|This month Israeli singer Rita has played in the hall of the United Nations General Assembly.|
It has been a high profile month for Rita Jahanforuz, the singer who often has been called the Israeli Madonna.
Last week, she blew a kiss to President Barack Obama while singing at a state dinner honoring him hosted by Israeli President Shimon Peres.
Two weeks earlier, she performed a concert at the United Nations General Assembly Hall – not normally a venue featuring bands, singers, strobe lights, and smoke machines, let alone Hebrew songs – where she was introduced by U.N. Secretary General Ban Ki Moon.
“It feels really amazing,” said Rita, who always records and performs using just her first name, about being Israel’s informal cultural ambassador, in a telephone interview with the Jewish Standard.
Her United Nations performance reflected the international nature of her more recent album, “Ha S’machot Sheli – My Joys.” Released in 2011, it consists of the songs she grew up with, and her mother still sings – songs popular in her native Iran.
Rita was born in 1962 and left Iran when she was 8. But her album took her – or at least her voice – back, when “My Joys” became an underground hit among the Iranian people.
That led the Israeli delegation to the United Nations to suggest the concert as a gesture of Israel’s desire for peace with Iran.
“You know you have a great mission,” Rita recalled Moon telling her. “Don’t stop. Music has been the basis of a lot of connections between countries and cultures, and a lot of good revolutions started from music.”
“It was amazing to hear that from such a person. Most of the time people can be cynical to dreamers. He was serious, really wanting to believe that something good can happen,” she said.
“As a singer, I’ve experienced a lot of amazing things. Singing at the United Nations was one of the most exciting. To see 148 delegations in the same place – and I heard that the Persian delegation took four tickets.”
Like many Israeli success stories, Rita’s begins with immigration – which was not without its hardships.
“You don’t understand the language. You really don’t know the culture. And you see even your parents, who are your heroes and most of the time in charge of everything – suddenly you see them unsure and vulnerable because they don’t know the language.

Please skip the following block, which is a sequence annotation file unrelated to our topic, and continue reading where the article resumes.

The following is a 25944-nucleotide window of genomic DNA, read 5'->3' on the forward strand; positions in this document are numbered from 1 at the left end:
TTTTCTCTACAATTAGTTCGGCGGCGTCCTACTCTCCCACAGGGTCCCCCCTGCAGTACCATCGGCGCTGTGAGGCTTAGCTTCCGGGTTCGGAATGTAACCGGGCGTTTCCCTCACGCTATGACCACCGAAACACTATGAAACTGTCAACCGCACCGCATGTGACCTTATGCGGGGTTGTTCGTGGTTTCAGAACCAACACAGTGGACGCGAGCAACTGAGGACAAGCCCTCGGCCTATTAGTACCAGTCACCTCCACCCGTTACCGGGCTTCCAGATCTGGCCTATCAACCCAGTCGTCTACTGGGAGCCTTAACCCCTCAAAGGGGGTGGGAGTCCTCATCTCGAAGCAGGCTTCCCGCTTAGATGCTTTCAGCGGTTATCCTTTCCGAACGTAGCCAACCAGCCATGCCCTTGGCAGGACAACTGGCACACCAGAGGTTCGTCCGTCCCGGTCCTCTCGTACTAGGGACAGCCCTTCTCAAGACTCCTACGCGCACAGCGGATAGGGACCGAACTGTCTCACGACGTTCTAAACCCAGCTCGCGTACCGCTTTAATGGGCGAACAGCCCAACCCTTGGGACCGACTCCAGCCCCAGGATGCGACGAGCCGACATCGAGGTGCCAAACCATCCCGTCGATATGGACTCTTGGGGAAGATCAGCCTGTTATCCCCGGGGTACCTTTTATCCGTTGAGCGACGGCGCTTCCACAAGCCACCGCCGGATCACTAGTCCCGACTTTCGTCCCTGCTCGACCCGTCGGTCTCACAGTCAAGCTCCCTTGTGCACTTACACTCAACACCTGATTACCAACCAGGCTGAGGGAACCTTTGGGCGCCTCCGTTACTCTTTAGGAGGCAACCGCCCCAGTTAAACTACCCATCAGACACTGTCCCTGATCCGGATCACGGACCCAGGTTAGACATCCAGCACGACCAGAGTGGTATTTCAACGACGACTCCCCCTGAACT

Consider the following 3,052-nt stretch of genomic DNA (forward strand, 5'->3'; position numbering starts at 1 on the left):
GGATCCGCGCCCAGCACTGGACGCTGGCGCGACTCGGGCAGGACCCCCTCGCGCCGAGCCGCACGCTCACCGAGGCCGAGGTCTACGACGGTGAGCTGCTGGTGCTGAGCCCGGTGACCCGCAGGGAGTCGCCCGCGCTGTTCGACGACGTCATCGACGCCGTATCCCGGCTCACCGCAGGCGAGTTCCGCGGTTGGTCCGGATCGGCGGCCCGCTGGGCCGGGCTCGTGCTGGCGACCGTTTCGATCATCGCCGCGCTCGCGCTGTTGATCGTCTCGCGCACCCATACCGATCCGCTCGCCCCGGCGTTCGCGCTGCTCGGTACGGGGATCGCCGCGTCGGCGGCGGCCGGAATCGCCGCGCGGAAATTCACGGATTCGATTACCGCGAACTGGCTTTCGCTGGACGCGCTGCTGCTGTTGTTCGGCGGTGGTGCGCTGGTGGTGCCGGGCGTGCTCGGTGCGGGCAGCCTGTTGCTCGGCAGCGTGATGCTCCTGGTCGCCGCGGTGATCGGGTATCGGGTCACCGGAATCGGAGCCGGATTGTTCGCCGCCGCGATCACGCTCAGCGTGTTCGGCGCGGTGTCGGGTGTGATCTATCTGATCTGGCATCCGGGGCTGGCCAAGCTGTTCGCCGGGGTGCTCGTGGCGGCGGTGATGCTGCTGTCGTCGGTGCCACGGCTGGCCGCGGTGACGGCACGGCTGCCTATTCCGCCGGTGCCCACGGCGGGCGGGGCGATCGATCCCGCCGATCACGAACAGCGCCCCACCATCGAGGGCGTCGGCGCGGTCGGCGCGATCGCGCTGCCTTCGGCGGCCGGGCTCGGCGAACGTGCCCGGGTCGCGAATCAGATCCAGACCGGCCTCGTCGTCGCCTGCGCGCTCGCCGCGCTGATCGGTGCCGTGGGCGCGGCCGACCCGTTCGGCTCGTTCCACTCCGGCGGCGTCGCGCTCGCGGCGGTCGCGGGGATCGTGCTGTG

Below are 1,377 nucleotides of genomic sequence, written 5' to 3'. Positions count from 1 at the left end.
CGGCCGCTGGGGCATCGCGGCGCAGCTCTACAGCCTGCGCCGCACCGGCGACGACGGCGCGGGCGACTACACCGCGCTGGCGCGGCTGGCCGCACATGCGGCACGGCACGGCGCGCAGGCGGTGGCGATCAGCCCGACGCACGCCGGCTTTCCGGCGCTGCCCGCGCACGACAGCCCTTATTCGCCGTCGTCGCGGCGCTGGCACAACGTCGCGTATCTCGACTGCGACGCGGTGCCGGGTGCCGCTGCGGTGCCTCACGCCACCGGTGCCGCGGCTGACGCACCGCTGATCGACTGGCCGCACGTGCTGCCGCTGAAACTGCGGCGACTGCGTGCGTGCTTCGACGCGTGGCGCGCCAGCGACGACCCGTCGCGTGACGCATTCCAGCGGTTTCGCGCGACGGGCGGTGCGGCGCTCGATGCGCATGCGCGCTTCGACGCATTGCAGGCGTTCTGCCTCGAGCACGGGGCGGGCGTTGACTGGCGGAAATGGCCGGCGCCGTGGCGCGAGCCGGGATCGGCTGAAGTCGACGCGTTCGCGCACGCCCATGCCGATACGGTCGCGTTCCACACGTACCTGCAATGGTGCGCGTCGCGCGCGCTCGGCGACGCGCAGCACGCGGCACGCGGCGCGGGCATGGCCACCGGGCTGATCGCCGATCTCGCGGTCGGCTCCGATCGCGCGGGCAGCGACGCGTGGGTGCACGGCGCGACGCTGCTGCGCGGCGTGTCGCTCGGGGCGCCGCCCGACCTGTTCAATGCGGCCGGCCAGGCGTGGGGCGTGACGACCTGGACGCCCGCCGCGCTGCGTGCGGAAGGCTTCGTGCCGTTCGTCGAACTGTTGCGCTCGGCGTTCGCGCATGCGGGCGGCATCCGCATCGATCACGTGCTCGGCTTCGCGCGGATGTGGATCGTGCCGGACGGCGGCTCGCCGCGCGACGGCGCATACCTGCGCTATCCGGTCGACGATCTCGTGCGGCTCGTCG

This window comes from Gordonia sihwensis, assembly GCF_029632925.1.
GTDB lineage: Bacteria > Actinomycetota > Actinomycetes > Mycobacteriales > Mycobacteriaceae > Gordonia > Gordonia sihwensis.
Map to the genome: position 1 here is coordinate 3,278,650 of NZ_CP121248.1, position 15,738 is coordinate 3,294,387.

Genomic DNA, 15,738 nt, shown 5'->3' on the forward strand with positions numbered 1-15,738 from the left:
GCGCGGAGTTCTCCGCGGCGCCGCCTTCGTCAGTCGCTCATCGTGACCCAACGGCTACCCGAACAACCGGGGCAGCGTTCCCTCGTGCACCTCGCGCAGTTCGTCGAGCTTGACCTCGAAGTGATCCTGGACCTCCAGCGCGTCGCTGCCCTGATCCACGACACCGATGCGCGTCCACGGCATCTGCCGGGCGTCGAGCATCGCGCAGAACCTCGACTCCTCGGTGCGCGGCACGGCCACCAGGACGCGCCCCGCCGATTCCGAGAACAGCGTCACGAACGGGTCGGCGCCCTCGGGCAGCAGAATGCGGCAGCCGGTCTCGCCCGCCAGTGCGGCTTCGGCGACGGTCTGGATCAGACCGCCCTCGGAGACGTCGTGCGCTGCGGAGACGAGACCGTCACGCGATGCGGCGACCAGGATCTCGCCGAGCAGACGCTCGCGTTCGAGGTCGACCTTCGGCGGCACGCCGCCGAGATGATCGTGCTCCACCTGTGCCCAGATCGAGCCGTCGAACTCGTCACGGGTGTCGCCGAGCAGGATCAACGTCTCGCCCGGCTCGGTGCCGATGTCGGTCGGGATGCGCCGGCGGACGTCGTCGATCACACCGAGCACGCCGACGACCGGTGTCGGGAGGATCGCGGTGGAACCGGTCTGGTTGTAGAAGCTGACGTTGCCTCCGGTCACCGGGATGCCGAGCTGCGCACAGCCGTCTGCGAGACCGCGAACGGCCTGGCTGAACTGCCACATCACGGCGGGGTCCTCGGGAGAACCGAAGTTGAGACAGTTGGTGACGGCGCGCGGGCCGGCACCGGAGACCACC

“At school, I didn’t know what they were talking about at the beginning. It was difficult. At the break, the children used to mock me: ‘Persian, Persian, you’re a Persian.’ At the beginning I was so naÃ¯ve I thought they were welcoming me and I would say ‘Shalom.’ After a few times I started to understand they are mocking me and I came back home and said, ‘Take me back to where I lived; I don’t want to be here.” I was crying. I was so hurt,” she said.
But things changed “the minute that I knew the language and I could talk and I could control my own behavior and understanding and conversation,” she said. “I really started to enjoy myself. And I became more Israeli than Israelis.”
Her path to musical stardom was indeed typically Israeli: She started off singing in an army troupe. Then she studied theater, and had a starring role in a production of “My Fair Lady.” In 1985, her first songs were released to the radio, and she first competed for the Eurovision contest in 1986. (For her two daughters, the pinnacle of her career came when she voiced the part of Pocahontas in the Hebrew-dubbed version of the Disney cartoon.)
In the army, she met and sang with Rami Kleinstein, who she went on to marry. He too topped the Israeli charts; he wrote the music for many of her songs and produced many of her albums, though they are now divorced. She put words to many of his tunes.
She’s a slow writer, she said. “I can’t just sit and say, ‘Now I’m writing.’ I’m too lazy. It’s not my profession.”
Instead, the lyrics “come like a tide, spread out of my heart suddenly without warning. I’m really dependent on what’s happening. You have to open some wound and touch it a little bit.” When writing, she’s hesitant to touch the wound; she’s more comfortable with that honesty when she sings. “I feel it’s something that cures myself and I hope cures the others who listen,” she said.
Adding to her careers as actress and recording artist, she is now a published children’s author. “The Girl with a Brave Heart: A Story from Tehran,” originally published in Hebrew, was just released in English by Barefoot Books.
The story retells an Iranian folktale that Rita’s mother heard from her grandmother. (Rita’s mother was orphaned.) Rita told it to her own daughters, and the younger one asked to hear it every night “for years,” Rita said.
“I couldn’t tell her the same thing over and over, so I started to expand the story and put things in it and maybe change a little here and there. I put in things I wanted my daughter to internalize as a person,” she said.
When a friend suggested that she try writing, “I had this story so much in me that I wrote it very easily.” Rita showed it to an author friend and it made its way to a publisher and illustrator, and ultimately to the Ministry of Education’s list of recommended reading.
As for her recording career, she has released one single from her next album, which will be in Hebrew and will start work soon on recording the rest of the songs. “It won’t be very soon. Unfortunately, I work very slowly in making records. I have so few records, compared to all the years that I’ve been doing it.”
Rita listens to a lot of music. “This is the taste of life,” she said.
Her current favorite: “I love very much Adele. I think she is really a great artist, in writing, in music, in singing in a lot of ways.
“I loved Amy Winehouse. When I heard her for the first time, I said, ‘Oh my God, what is that thing?'” she said. “Every time someone amazing comes up, I’m there to listen.”